Review submitted by Abby Wei of Thomas S. Wootton High School.
Northwood High school’s ambitious production of “Hairspray” enthusiastically brings the audience to a time where girls were sentenced to detention for styling their hair too high, hairspray was inhaled more than oxygen and swimming in integrated pools was frowned upon: welcome to the 60s!
Winner of eight Tony Awards and adapted from the 1988 John Waters film, this eminent and timeless musical follows the bouncy steps of dancing star-wannabe Tracy Turnblad (Blake Johnson)in her quest for fame, as she often finds herself a victim of discriminated because of her weight. When Tracy lands a coveted spot on a local TV dance program, she becomes an overnight celebrity. Tracy’s desire for racial equality on the show meets with extreme backlash from the show’s perfidious producer, Velma Von-Tussle (Genesis Lemus) and her snobby daughter, Amber (Yaya Balbed). Tracy decides that equality is more important than fame, and, at the risk of losing her spot on the program, recruits the African American dancing community to end Velma’s reign of racism on the show.
Laura Goemann, who played Tracy’s ditzy sidekick, Penny, was consistently in character throughout the show, something other students had trouble with. Goemann’s comic adroitness allowed her to play the part of Penny to a tee, and her chemistry with forbidden love interest, African-American Seaweed Stubbs (Jamaal Bowman), was sweet and believable. Bowman’s impressive vocals and smooth dance moves made him an enjoyable performer to watch. Celene Daniels played Seaweed’s sister Little Inez with an inordinate amount of sass, eliciting peals of laughter from the audience. Another hilarious actress was Briannon DeLuca, who portrayed both the sadistic Gym Teacher and the commanding Matron with prodigious stage presence and perfect comedic timing. Although at times some performers had trouble finding their pitch in numbers, Genesis Lemus and Yaya Balbed revealed fine vocal abilities in impressive renditions of their respective solo numbers, “Miss Baltimore Crabs” and “Cooties.”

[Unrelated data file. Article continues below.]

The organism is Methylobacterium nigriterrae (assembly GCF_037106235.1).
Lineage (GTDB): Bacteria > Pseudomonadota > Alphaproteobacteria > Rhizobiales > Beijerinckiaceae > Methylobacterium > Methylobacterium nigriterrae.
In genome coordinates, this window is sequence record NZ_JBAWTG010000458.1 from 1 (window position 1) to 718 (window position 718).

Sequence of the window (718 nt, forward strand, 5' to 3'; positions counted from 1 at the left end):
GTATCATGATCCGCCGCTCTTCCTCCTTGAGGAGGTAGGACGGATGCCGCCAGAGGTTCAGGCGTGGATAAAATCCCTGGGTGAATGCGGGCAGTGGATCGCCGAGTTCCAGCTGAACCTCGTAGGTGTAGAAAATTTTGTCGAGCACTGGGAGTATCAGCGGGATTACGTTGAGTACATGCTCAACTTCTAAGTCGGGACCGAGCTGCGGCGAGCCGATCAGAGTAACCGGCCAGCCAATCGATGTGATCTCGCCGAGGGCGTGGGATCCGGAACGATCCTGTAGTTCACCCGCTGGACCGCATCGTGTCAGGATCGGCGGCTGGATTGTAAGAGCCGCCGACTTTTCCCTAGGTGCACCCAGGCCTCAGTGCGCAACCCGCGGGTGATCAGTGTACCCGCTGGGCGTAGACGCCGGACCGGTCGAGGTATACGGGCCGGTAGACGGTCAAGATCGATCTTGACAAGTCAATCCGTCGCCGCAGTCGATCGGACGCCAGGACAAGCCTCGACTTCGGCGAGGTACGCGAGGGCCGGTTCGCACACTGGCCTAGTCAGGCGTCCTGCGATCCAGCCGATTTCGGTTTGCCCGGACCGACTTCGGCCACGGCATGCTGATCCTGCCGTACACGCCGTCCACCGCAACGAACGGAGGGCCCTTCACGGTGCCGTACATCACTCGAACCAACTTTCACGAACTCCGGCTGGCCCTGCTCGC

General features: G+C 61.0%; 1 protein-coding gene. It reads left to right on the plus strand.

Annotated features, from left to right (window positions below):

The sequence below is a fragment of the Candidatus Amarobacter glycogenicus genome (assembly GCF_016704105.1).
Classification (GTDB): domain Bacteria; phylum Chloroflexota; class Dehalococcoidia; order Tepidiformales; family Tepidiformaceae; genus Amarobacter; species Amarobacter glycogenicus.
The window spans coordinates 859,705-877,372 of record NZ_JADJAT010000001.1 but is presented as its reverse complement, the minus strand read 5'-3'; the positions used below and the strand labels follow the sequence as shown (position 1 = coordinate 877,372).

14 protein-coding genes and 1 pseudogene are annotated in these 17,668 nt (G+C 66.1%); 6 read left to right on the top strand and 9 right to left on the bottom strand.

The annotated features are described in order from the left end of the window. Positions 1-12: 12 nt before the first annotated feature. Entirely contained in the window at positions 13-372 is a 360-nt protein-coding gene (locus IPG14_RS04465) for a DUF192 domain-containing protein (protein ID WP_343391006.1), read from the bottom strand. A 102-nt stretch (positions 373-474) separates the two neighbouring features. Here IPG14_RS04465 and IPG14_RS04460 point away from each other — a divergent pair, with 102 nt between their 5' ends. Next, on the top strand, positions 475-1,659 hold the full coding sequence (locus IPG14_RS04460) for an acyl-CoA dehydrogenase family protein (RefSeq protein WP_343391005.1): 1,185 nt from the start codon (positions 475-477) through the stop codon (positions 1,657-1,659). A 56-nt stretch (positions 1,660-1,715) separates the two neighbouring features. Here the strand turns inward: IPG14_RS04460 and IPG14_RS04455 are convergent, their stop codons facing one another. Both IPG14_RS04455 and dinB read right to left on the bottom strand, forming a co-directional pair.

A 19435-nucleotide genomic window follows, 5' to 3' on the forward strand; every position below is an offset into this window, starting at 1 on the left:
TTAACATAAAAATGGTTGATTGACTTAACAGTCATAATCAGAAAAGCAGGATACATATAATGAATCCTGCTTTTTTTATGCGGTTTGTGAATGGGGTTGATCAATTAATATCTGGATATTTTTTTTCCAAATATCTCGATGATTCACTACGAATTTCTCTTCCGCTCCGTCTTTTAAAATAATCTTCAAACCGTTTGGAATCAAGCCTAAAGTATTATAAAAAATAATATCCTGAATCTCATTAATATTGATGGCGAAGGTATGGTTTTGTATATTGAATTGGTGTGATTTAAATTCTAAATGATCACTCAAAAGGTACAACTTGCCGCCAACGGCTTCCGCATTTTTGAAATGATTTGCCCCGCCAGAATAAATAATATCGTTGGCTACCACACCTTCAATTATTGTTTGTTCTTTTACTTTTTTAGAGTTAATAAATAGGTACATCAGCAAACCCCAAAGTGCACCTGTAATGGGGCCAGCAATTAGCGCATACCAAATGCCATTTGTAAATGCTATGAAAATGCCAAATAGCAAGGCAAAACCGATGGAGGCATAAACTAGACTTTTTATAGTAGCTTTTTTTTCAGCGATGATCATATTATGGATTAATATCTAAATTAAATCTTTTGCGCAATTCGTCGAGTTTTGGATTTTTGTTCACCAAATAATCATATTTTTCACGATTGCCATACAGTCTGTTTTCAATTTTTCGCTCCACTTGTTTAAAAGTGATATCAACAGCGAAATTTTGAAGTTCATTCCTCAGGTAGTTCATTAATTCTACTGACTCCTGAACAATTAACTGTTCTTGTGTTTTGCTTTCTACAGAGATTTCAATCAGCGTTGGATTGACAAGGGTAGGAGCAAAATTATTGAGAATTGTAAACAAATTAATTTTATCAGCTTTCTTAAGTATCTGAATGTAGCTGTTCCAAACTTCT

Arturo Arzemendia, who portrayed council member Sketch, was one of the best performers in the show. Arzemendia flawlessly executed triple pirouettes and double stag leaps multiple times during the performance with effortless precision. He nailed graceful turns in powerful numbers such as Motormouth Maybelle’s “I Know Where I’ve Been” (sung by Cindy Ndebumadu), and he brought unparalleled energy to upbeat numbers like “You Can’t Stop the Beat.” Arzemendia’s commanding stage presence and keen eye for small dance details lifted the performance quality to another level.
Although there were some problems with the lighting, the set design was well done. A clever T.V. frame was lowered down from the ceiling during the dance program scenes, and the tech crew made good use of the blank screen at the back of the stage, using colors and black-and-white movie clips to enhance scenes. The orchestra was phenomenal; the saxophone and drum solos that were played during scene changes were impressive and above the average high school level. The pit as a whole tried their best to accommodate the singers above in rhythm and in pitch.
Although there were some technical and performance bumps during the show, the students of Northwood High School pulled together a satisfying rendition of this beloved musical, illustrating the power of “Hairspray”- nothing can stop its successful beat.
The performance reviewed was from Saturday, 11/22/2014.
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